The most significant issue numerous people have with Bankruptcy is without a doubt ‘Can I manage to keep my home?’ and it may be complicated, but sometimes it is possible.
The only good reason where you will be obliged to sell your family home when you declare insolvency is if you have equity in the home so that it is thought as an asset. But how does this work? What is equity? How much equity makes it an asset? We receive the concerns constantly about Bankruptcy. So here are a few instances to show you how it all works and help you understand Bankruptcy. Keep in mind if you want to know more relating to Bankruptcy and residential properties feel free to get in touch with us here at Bankruptcy Experts Parramatta on 1300 795 575, or check out our website: www.bankruptcyexpertsparramatta.com.au
Case Study 1. (Tanya & Matt).
5 years ago Matt and Tanya purchased a house in a mining town, they moved there for work throughout the mining boom therefore prices were higher, and life seemed good. However in recent years the work has dried up, prices have dropped and their financial debt has just kept increasing. Now they are needing to look at Bankruptcy as a result of substantial personal debts and mortgage.
They bought the home for $450,000, and they have $80,000 in additional unpaid debts.
They really want to keep their house but wonder if they can. They know that residential property prices, if anything, have dropped in the area in the last 5 years so to be safe they think that their home is currently only worth $450,000 after all these years. To make sure they browsed www.realestate.com.au sold category of the website to see what other properties in the streets nearby have sold for lately.
Over the past 5 years they have only been paying off the interest, so they still owe the initial $450,000.
Current House Value = $450,000.
Current Mortgage Value = $450,000.
Net Equity Value = $0.
Because there is no equity in this specific residential property the trustee will not ask Tanya and Matt to sell their home when they go bankrupt, so long as they maintain the mortgage repayments then all will be fine for them for the 3 years they remain in personal bankruptcy.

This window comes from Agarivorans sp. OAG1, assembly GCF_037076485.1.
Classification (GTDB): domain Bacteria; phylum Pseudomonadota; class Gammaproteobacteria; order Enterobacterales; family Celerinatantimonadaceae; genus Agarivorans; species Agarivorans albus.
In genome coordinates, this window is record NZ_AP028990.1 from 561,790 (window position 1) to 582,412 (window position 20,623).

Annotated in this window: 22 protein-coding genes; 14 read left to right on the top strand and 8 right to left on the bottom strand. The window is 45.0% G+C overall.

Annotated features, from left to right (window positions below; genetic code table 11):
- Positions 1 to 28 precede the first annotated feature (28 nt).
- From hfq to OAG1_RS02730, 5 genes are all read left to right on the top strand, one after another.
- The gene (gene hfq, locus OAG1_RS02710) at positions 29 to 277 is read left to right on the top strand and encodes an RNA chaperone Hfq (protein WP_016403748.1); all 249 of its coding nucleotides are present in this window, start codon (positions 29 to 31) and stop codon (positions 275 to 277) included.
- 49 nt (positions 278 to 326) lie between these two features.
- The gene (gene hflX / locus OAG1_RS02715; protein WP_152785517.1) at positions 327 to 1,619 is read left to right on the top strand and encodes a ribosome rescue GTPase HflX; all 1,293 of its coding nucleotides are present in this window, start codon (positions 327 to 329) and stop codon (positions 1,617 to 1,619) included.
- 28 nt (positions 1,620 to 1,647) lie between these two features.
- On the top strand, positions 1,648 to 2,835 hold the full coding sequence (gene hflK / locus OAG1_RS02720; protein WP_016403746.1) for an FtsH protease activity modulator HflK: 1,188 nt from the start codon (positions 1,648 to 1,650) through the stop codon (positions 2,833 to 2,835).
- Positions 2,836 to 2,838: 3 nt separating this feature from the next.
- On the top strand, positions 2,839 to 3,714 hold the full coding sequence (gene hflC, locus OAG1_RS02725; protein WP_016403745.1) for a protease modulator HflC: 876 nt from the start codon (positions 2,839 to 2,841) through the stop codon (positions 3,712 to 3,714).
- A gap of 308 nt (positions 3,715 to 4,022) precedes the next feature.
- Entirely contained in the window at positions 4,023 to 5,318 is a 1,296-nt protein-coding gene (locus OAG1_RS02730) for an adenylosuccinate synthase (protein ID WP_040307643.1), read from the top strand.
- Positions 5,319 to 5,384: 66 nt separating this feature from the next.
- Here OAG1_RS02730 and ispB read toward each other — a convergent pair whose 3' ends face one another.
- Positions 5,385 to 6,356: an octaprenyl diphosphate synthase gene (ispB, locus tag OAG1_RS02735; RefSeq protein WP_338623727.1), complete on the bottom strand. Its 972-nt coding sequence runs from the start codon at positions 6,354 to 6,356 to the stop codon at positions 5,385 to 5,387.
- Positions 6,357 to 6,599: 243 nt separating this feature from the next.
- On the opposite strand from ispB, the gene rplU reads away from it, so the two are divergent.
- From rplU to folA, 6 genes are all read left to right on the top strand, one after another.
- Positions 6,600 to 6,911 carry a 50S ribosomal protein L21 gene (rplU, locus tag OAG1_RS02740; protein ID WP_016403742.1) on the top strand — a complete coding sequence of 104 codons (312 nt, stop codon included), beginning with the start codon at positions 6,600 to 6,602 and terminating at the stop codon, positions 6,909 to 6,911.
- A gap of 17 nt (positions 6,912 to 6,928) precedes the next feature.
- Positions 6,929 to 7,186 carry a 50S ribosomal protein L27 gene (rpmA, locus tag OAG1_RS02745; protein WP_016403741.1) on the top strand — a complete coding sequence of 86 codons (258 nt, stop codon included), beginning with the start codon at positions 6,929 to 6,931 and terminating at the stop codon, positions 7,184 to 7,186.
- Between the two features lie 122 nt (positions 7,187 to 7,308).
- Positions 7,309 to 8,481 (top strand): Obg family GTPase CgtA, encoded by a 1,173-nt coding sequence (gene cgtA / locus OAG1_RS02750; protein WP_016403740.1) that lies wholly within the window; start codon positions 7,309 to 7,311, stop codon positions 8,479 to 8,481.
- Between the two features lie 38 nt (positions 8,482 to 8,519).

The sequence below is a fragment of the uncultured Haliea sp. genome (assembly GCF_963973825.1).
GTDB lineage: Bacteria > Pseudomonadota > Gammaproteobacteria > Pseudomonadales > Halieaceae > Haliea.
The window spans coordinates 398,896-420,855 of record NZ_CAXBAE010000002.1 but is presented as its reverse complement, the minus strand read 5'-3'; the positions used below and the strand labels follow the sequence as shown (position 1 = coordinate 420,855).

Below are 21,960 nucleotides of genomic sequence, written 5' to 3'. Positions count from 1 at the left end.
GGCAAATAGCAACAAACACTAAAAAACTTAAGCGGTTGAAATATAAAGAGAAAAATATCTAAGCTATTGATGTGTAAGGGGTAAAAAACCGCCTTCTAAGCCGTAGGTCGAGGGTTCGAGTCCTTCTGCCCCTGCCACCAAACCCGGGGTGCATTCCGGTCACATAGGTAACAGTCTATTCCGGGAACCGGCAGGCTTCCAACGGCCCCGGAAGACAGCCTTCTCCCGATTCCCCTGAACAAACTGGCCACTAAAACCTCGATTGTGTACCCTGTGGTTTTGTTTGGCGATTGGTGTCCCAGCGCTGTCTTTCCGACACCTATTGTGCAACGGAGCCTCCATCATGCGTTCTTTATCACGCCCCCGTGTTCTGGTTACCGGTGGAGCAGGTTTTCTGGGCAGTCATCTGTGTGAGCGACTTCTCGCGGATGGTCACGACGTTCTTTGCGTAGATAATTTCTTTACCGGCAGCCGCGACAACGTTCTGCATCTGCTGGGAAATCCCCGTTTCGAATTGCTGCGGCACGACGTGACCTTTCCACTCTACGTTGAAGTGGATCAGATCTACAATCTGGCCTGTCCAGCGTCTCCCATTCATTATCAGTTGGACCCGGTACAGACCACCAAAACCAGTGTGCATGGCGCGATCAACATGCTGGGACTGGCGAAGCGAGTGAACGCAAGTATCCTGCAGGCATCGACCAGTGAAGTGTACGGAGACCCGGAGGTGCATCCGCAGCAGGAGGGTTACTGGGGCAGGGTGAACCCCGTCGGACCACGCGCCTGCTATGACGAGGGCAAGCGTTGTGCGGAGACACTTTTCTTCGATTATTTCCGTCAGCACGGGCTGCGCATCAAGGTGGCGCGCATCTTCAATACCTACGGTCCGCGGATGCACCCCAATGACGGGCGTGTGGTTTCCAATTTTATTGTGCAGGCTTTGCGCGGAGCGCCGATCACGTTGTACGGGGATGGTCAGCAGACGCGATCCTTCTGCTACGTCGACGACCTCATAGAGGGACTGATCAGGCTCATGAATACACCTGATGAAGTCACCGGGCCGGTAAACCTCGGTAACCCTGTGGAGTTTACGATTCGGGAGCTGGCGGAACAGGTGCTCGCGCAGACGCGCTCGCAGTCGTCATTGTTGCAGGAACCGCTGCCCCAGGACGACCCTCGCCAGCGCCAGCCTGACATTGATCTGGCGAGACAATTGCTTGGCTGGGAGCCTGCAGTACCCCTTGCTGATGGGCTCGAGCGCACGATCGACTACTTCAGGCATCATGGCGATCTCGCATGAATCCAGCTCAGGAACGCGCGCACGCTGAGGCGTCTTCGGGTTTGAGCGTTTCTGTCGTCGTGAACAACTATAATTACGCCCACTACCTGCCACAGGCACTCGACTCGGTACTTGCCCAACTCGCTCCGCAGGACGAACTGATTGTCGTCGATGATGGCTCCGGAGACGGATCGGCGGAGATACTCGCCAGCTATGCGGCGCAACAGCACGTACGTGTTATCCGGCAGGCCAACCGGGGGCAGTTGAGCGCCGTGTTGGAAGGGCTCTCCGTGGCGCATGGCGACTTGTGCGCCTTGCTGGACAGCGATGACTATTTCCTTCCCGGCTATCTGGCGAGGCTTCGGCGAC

At the end of the insolvency amount of time the trustee will contact them and inquire if they wish to take control of ownership of their house again and provided that it has not grown in price over the 3 years they have been bankrupt they will be asked to make an offer to get their house back. This is typically somewhere between $3,000 and $5,000 to pay for the legal expenses of changing the land title deed etc. This was a pretty basic scenario to show how a home may be taken into consideration by a trustee when there is no equity involved.
Case Study 2. (Bill & Michelle Johnson).
2 years ago Bill and Michelle bought a townhouse in a nice suburb of Parramatta for $850,000. They tipped in $50,000 as a down payment and now the townhouse two years later is worth $900,000.
Current House Value = $900,000.
Current Mortgage Value = $800,000.
Net Equity Value = $100,000.
Because of a recent business issue Bill is about $240,000 in the red. Michelle who carries out work in banking has a different job and no other personal debts besides the home loan. Bill can not pay out his debts so he is taking a look at Bankruptcy. Michelle is worried that she too may have to file for insolvency or be driven into it as a result of the home loan.
In this particular case the trustee is required to gain access to or get their hands on Bill’s share of the equity which is $50,000 less marketing costs. These professionals might do this in a few ways; 1. Have them sell the house. 2. Ask Michelle to buy Bills half of the equity. 3. keep them in the house – but it’s very improbable with this scenario that the trustee would be happy to keep Bill and Michelle in the home since there is just too much equity.
So Michelle may have the capacity to purchase Bill’s percentage of the equity by coming up with $50,000 and buying out Bills’ half and from that time its now 100 % Michelle’s property.
Property and Bankruptcy in Australia is difficult to understand and complicated. These two examples above are just the tip of the iceberg as far as your options in Parramatta are concerned. If you need to know more about Bankruptcy and houses don’t hesitate to get in touch with us here at Bankruptcy Experts Parramatta on 1300 795 575, or check out our website: www.bankruptcyexpertsparramatta.com.au.